In these more complicated materials there will be ``acoustic modes," where all of the atoms move together, and ``optical modes" where the black and white atoms move out of phase. These latter modes are known as ``optical" because generally they involve a finite time-dependent polarization -- and hence can couple to light. All of these can be either longitudinal or transverse (so you will hear people talking about longitudinal optical modes, or transverse optical modes,...] We are going to make a toy model of the longitudinal acoustic modes. We imagine that the heavy atoms are essentially stationary, and only the light atoms move. There will be a weak coupling between the light atoms, yielding a model something like:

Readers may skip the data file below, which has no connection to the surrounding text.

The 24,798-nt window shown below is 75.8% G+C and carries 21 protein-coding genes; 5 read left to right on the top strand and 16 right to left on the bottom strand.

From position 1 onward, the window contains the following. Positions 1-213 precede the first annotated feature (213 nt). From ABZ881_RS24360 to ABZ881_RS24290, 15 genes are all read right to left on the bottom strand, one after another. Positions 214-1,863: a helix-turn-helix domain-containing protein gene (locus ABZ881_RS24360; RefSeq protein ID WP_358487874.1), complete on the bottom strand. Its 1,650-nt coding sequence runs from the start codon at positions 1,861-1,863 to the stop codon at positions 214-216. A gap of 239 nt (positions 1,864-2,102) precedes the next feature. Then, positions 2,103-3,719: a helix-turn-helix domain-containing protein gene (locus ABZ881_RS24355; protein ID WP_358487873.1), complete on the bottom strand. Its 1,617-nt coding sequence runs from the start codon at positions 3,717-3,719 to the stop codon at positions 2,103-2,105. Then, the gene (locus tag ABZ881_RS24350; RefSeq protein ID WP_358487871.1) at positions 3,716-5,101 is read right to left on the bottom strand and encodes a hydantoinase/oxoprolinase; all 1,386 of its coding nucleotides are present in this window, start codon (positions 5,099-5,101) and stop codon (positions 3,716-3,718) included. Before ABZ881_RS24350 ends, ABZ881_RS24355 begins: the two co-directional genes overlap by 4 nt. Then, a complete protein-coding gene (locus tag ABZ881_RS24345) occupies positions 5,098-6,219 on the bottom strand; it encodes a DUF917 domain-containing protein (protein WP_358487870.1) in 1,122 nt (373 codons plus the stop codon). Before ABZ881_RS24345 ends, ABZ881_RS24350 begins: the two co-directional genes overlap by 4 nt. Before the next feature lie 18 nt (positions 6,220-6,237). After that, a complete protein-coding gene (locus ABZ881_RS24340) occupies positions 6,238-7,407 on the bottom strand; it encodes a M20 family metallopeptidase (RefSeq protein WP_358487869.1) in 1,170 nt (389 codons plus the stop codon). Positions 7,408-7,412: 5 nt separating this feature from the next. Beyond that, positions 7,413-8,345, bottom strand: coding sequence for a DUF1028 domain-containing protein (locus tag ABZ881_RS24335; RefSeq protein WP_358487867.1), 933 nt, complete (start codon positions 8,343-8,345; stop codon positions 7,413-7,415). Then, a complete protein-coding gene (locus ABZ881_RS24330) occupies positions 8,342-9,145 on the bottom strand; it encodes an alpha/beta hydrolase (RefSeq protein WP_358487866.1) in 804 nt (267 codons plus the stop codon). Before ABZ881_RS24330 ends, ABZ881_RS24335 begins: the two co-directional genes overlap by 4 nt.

We have added labels to show that the $j$'th particle is displaced by a distance $x_j$ from its equilibrium position (at position $j*a$, where $a$ is the "lattice constant"). It feels a restoring force with spring constant $\kappa$ -- representing the coupling with the heavy atoms. The $j$'th particle will also be attached by a spring to the $j+1$'th particle. These springs will have spring constant $\gamma\ll\kappa$. We want a quantum description of this system. We start by writing the classical energy \begin{equation}\label{energy} E=\sum_j \frac{p_j^2}{2m} + \frac{\kappa}{2} x_j^2+\frac{\gamma}{2} (x_j-x_{j-1})^2. \end{equation} The quantum mechanical version of this just requires taking $p_j\to-i\partial_{x_j}$, and using this in a big Schrodinger equation $H\psi(x_1,x_2,\cdots,x_N)=E\psi(x_1,x_2,\cdots,x_N).$ Although it might seem hard to believe, it turns out we can exactly solve this model. In the spirit of this course, however, I am going to show you an approximate method which will give us a bit more insight. The approximation is going to rely on the fact that $\gamma\ll\kappa$. The first step of this approximation is a little abstract. I am going to introduce smeared out ``ladder operators" for the $j$'th particle. Since the $j$'th particle is coupled to the $j\pm1$'th particles, the appropriate ladder operators should somehow involve all three particles. In fact, in the general case the operators involve all the particles. To lowest order in $\gamma/\kappa$ it suffices to include only the nearest neighbors. I'll explain how I got this later, but what I am going to do is guess \begin{eqnarray}\label{can} x_j &=& \frac{d}{\sqrt{2}} \left([(a_j+a_j^\dagger)+ \alpha(a_{j+1}+a_{j+1}^\dagger+a_{j-1}+a_{j-1}^\dagger)\right]\\ p_j &=& \frac{\hbar}{\sqrt{2} d i} \left([(a_j-a_j^\dagger)- \alpha(a_{j+1}-a_{j+1}^\dagger+a_{j-1}-a_{j-1}^\dagger)\right], \end{eqnarray} where $\alpha$ is supposed to be small [ie. of order $\gamma/\kappa$]. The parameters $d$ and $\alpha$ will be set later. If we take $\alpha=0$, and $d^4=\sqrt{\hbar^2/m\kappa}$ this is just the standard definition of ladder operators. Even with $\alpha\neq0$ these can be ladder operators for independent harmonic oscillators, if we can arrange \begin{eqnarray}\label{com} [a_i,a_j]&=&0\\ { [a_i,a_j^\dagger]}&=&\delta_{ij} \end{eqnarray} Lets assume that equations~(\ref{com}) are satisfied. We then need to verify that the $x$'s and $p$'s have the right commutation relations: \begin{eqnarray}\label{xcom} [x_i,x_j]&=&0\\\label{pcom} [p_i,p_j]&=&0\\\label{xpcom} [x_i,p_j]&=&i\hbar \delta_{ij} \end{eqnarray} where $\delta_{ij}$ is the Kronecker delta, equal to zero if $i\neq j$ and 1 if $i=j$. The first two relations Eqs.~(\ref{xcom}) and (\ref{pcom}) are "trivially" satisfied since $[a_i+a_i^\dagger,a_j+a_j^\dagger]=0$ and $[a_i-a_i^\dagger,a_j-a_j^\dagger]=0$. The last relationship needs more work. The only cases that need to be considered are the one with $i=j$ and the one with $i=j+1$. Lets start with $i=j$. Doing the commutator term by term gives \begin{equation} [x_i,p_i]=i\hbar(1-\alpha^2). \end{equation} This is good enough for me. If $\alpha$ is small, then $\alpha^2$ is really small. Of course, it wouldn't be too hard to modify our ansatz to get rid of this small discrepency. It would probably make future book-keeping a bit harder though. A good rule of thumb is don't use a more accurate model/approximation than you have to. You often learn more from the cruder approach. Now lets look at the nearest neighbor term. There we get \begin{equation} [x_i,p_{i+1}]=\frac{\hbar}{2i} \left([(a_i+a_i^\dagger,-\alpha (a_i-a_i^\dagger)]+[\alpha(a_{i+1}+a_{i+1}^\dagger),a_{i+1}-a_{i+1}^\dagger]\right). \end{equation} The two terms in parenthesis are clearly the negative of one-another, so we get $0$, as desired. We now substitute our ansatz in Eq.~(\ref{com}) into our Hamiltonian in Eq.~(\ref{energy}). If we are not careful things will get messy. Rather than just blindly jumping in, it is useful to write the form that expression will take: \begin{eqnarray} H&=&\sum_j \left[ \left(\frac{\hbar\omega_0}{2} +t\right) (a_j^\dagger a_j +a_j a_j^\dagger) -t (a_{j+1}^\dagger a_j+a_j^\dagger a_{j+1}) \right. \\\nonumber&&\quad \left. \phantom{\frac{1}{2}} + \Delta_0 (a_j a_j+a_j^\dagger a_j^\dagger)+\Delta_1(a_j a_{j+1}+ a_{j+1}^\dagger a_j)+\cdots \right], \end{eqnarray} here $\omega_0, t, \Delta_0,$ and $\Delta_1$ are all functions of $m, \kappa, \gamma,$ and $\alpha$. The neglected terms are all of order $(\gamma/\kappa)^2$, so we can ignore them. The cool thing is, that if we know what the form is, we can ask what each of these coefficients is -- one by one. The resulting expressions are going to be a lot less messy. This is a good general strategy. In your homework you will calculate these terms -- and you will find that you are able to choose $\alpha$ and $d$ such that $\Delta_0=\Delta_1=0$. With that choice, the theory is described by the Hamiltonian \begin{eqnarray} H&=&\sum_j \left[ \left(\frac{\hbar\omega_0}{2} +t\right) (a_j^\dagger a_j +a_j a_j^\dagger) -t (a_{j+1}^\dagger a_j+a_j^\dagger a_{j+1}) \right]. \end{eqnarray} This is an interesting expression, as it has one important symmetry: the number of "quanta" are conserved. That is $N=\sum_k a_j^\dagger a_j$ commutes with the Hamiltonian, and $N$ is therefore a constant of motion. Lets specialize to the case $N=1$. The Hilbert space for this sector is spanned by the states $|j\rangle$ -- defined to be the state where the $j$'th oscillator has a single quantum of excitation, and the rest are in their ground state. The most general wavefunction is then \begin{equation} |\psi\rangle=\sum_j \psi_j |j\rangle, \end{equation} where $|\psi_j|^2$ is the probability of the excitation being in state $|j\rangle$. This looks interesting. What is even more interesting is the fact that the Schrodinger equation can be reduced to an equation for $\psi_j(t)$: \begin{eqnarray}\label{s2} i\partial_t|\psi\rangle&=&H |\psi\rangle\\ \sum_j i \psi^\prime_j(t) |j\rangle&=&\sum_j \left[\left(E_0+\hbar\omega_0+2 t\right) \psi_j-t \psi_{j+1}-t \psi_{j-1}\right] |j\rangle, \end{eqnarray} where $E_0=\sum_j (\hbar\omega_0/2+t)$ is the ground state energy (which is extensive). Since pretty well any measurement we have devised only yields energy differences, this is an irrelevant constant. This constant can be removed by the transformation $\psi_j(t)\to \psi_j(t) e^{-i E_0 t}$. The state $|j\rangle$ are orthogonal, so Eq.~(\ref{s2}) can only be satisfied if for all $j$, \begin{equation} i \psi^\prime_j(t) =(\hbar\omega_0+2 t) \psi_j-t \psi_{j+1}-t \psi_{j-1}, \end{equation} which should look familliar. This is a matrix equation: \begin{equation} (i\partial_t-\hbar\omega_0) \left(\begin{array}{c} \psi_1\\ \psi_2\\ \psi_3\\ \psi_4\\ \vdots \end{array}\right) = \left( \begin{array}{ccccc} 2t&-t&0&0&\cdots\\ -t&2t&-t&0&\\ 0&-t&2t&-t&0\\ \vdots \end{array} \right) \left(\begin{array}{c} \psi_1\\ \psi_2\\ \psi_3\\ \psi_4\\ \vdots \end{array}\right) \end{equation} We have seen that matrix before: it is just the finite difference approximation to the second derivative. Thus, if we go backwards through our derivation of finite differences, we get \begin{equation} i\partial_t \psi(x) = \left(\hbar\omega_0-\frac{\hbar^2\partial_x^2}{2m^*}\right)\psi(x), \end{equation} where $\hbar^2/2m^*a^2=t$. We have derived the singe particle Schrodinger equation from a model of sound! I guess sound is made up of ``particles." We call those particles phonons. What is even more exciting, is we can consider the case with $N=2$. Now the Hilbert space is spanned by states with excitations at two places: $|j,j^\prime\rangle$ (where $j^\prime$ might be equal to $j$). This must be a ``two-particle state". Interestingly, we can't specify {\em which} particle is in which place -- the state is just specified by the locations of particles. By construction the particles are indistinguishable: they are bosons. Thus bosons automatically arise when you quantize a classical field theory.